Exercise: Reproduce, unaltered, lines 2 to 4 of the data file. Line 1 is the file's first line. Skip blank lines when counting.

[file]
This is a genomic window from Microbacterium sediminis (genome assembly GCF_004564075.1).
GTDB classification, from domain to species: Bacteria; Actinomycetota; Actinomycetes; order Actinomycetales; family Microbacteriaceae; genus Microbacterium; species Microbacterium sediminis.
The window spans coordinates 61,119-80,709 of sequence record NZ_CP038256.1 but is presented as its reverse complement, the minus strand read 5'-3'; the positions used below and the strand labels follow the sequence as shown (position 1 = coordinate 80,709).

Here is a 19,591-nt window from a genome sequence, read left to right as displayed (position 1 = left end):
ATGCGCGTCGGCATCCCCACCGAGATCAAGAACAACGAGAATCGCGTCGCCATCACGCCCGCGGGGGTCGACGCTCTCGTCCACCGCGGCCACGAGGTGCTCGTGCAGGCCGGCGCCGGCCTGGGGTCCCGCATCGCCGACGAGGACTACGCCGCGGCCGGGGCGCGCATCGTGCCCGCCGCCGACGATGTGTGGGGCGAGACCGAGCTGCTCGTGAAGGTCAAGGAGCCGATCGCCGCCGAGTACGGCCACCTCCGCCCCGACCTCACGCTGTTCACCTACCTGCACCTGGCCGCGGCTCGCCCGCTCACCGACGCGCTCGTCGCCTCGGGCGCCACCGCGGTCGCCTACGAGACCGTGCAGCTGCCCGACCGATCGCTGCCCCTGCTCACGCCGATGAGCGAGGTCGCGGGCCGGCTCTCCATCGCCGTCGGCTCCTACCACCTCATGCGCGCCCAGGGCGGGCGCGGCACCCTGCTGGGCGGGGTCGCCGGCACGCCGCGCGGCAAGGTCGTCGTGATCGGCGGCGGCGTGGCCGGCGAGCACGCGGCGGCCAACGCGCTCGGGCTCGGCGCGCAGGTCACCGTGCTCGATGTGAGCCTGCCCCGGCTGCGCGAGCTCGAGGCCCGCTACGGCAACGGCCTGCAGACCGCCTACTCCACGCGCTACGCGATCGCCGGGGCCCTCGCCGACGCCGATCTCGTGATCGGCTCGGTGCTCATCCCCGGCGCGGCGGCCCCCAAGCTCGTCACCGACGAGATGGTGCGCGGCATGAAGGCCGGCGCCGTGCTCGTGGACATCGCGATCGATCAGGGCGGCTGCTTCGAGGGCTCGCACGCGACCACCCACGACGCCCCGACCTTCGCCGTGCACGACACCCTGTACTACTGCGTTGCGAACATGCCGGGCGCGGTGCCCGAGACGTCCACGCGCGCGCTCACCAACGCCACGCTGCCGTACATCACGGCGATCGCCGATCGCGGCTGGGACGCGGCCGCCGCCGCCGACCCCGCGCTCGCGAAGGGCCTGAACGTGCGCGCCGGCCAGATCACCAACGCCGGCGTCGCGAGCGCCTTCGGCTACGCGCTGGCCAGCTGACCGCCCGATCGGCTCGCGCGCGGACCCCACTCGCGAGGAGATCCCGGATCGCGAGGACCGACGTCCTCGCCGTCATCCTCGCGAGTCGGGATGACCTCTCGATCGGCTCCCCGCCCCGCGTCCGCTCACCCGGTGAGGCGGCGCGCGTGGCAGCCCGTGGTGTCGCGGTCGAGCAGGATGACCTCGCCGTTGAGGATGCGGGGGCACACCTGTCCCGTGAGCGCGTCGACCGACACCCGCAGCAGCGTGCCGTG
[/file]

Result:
GTDB classification, from domain to species: Bacteria; Actinomycetota; Actinomycetes; order Actinomycetales; family Microbacteriaceae; genus Microbacterium; species Microbacterium sediminis.
The window spans coordinates 61,119-80,709 of sequence record NZ_CP038256.1 but is presented as its reverse complement, the minus strand read 5'-3'; the positions used below and the strand labels follow the sequence as shown (position 1 = coordinate 80,709).

Here is a 19,591-nt window from a genome sequence, read left to right as displayed (position 1 = left end):